athletes that has been adopted by several high school athletic associations across the country.
One of the most high profile areas of sports medicine research today is in the area of
concussions. A concussion is an injury to the brain when there is a “blow to the head”, a “bell
rung” or a “jolt” that alters the way the brain behaves and causes the person who experiences
the injury to think, act and feel differently. Contrary to popular belief, a concussion injury does
not require an athlete to be “knocked out”. An athlete that complains of “blacking out” or “seeing
stars” has likely experienced a concussion. A concussion changes the way the 3 brain works. It
is an injury that requires healing. It is imperative to allow the brain to fully recover before
returning to school and sport. Concussions should never be “pushed through” as this
compromises the healing process. Athletes should be encouraged to speak up when he/she
has experienced a head injury and feel comfortable to take the necessary “time off” to allow the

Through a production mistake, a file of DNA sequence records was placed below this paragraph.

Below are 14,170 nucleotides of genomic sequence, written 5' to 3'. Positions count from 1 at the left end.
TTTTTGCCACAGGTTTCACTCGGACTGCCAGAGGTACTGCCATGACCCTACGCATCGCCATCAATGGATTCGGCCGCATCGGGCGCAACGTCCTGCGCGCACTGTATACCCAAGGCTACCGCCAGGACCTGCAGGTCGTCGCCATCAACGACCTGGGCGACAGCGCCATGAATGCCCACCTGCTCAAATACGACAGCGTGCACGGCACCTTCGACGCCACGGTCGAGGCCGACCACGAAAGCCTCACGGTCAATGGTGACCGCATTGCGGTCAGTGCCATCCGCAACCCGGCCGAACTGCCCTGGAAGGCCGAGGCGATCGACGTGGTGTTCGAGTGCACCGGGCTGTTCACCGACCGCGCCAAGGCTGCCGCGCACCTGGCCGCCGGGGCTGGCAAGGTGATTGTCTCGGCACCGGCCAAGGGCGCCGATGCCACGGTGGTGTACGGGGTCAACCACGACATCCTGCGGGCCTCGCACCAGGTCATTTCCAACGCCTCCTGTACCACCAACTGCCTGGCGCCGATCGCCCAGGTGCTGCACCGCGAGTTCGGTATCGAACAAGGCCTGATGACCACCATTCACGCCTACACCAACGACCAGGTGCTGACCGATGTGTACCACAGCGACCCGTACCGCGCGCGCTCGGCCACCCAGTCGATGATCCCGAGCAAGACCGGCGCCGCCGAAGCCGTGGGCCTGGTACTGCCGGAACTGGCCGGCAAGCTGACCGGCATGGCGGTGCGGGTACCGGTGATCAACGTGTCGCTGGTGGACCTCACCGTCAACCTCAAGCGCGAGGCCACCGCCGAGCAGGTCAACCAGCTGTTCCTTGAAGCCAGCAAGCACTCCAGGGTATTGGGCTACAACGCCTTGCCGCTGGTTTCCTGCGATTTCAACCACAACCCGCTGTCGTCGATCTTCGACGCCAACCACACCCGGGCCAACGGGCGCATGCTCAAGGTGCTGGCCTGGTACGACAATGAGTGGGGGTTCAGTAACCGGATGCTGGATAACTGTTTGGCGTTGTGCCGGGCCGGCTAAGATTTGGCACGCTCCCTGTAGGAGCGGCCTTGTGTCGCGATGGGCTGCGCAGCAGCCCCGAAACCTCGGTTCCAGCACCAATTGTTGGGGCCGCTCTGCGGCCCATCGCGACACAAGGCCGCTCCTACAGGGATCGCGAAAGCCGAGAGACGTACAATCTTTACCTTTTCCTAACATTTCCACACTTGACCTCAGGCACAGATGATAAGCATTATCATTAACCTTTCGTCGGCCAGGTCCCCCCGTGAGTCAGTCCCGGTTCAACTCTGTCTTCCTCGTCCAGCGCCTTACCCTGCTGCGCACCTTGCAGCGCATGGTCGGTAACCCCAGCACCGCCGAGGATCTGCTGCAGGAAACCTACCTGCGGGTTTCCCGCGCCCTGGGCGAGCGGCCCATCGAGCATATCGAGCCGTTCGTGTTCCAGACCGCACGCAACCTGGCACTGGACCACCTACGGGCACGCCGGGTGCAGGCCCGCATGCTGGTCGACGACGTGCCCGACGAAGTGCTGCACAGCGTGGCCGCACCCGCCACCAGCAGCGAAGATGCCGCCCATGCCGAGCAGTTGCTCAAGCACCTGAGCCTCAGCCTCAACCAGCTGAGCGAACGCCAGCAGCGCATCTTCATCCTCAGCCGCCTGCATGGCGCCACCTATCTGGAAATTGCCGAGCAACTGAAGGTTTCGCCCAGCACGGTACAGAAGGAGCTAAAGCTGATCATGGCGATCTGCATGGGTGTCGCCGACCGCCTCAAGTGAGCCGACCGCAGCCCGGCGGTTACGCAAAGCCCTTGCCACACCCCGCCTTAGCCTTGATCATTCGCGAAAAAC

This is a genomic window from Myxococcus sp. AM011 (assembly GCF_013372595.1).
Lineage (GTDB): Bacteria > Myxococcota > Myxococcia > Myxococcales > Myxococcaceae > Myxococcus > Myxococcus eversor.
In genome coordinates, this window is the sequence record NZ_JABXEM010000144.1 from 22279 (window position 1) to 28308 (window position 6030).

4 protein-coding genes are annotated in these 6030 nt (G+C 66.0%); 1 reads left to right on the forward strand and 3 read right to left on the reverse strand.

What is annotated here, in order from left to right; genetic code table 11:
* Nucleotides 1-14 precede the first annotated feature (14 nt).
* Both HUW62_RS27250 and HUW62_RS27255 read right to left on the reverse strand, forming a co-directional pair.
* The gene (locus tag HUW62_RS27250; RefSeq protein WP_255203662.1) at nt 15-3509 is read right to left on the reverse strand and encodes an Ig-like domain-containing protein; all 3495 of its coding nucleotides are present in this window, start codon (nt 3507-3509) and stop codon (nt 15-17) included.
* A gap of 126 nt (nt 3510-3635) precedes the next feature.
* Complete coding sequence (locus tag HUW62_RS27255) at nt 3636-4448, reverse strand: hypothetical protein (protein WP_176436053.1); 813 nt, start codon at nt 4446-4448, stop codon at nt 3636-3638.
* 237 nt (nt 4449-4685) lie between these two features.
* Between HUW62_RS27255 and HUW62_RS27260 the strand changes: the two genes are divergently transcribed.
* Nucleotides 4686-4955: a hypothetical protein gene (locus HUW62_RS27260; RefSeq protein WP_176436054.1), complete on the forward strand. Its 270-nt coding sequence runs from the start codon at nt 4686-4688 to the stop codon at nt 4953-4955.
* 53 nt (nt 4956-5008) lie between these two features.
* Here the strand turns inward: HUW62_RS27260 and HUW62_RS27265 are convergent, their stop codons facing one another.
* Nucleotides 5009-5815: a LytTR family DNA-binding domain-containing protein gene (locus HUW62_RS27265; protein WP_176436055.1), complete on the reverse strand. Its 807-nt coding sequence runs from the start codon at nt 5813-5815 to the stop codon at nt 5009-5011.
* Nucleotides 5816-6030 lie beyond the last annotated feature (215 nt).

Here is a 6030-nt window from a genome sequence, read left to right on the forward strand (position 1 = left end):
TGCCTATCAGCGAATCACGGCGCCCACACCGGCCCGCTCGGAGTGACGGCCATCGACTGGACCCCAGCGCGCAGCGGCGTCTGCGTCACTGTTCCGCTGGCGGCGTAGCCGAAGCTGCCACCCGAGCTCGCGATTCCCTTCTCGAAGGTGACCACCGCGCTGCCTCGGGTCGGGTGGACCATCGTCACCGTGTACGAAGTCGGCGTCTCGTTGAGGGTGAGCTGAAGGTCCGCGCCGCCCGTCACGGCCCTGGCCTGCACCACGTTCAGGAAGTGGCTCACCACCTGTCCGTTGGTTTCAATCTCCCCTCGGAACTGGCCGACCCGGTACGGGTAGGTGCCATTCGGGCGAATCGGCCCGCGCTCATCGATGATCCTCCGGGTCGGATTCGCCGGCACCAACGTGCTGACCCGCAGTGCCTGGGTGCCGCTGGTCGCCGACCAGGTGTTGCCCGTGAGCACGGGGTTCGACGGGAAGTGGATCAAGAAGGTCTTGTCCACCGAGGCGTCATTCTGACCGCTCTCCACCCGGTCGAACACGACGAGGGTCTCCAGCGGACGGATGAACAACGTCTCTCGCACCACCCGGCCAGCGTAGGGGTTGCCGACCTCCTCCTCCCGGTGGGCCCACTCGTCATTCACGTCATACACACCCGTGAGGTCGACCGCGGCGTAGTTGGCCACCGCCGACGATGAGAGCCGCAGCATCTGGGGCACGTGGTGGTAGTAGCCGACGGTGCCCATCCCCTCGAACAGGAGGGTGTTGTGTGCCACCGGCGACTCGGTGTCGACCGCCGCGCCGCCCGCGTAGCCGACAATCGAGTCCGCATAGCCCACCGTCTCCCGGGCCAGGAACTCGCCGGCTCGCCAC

brain to heal. Athletes have one developing brain that continues to grow into their twenties and
need to take care of it!
Frequent education regarding concussions for coaches, parents, administrators, and athletes is
a vital step in keeping athletes safe. Education topics should include signs and symptoms of
concussions and how to care for a concussion once one is sustained. Having concussion
protocols for on-field care, assessment and management, return to play guidelines in place
before a season begins ensures an athlete does not do any further harm to his/her brain. These
protocols can vary from state to state and athletic association to athletic association.
Discussing these topics frequently with all personnel involved is a sound strategy for ensuring
safety of the athletes. Good resources for concussion information can be found on the CDC's
Heads Up Page.
Protective equipment is a key component in athlete safety. However, ill-fitting or poorly
maintained equipment can put an athlete in harm’s way. Trained coaches, parents,
administrators or athletic trainers should be evaluating each athlete regularly to ensure his/her
equipment is properly fitting. Helmets, shoulder pads, mouth guards, eye wear, and catchers
gear are examples of gear that needs to be regularly inspected. Young athletes are constantly
growing and checks may need to be performed multiple times a season.
Facilities where sports are being played must also undergo safety inspections. Regularly
checking a field or a court for any danger zones is just as important as ensuring a helmet is
properly fitted to a specific athlete. Additionally, emergency equipment such as AEDs and
entryways for emergency vehicles should be regularly inspected and maintained. The more
regular these items are checked, the more reliable they will be when they are needed.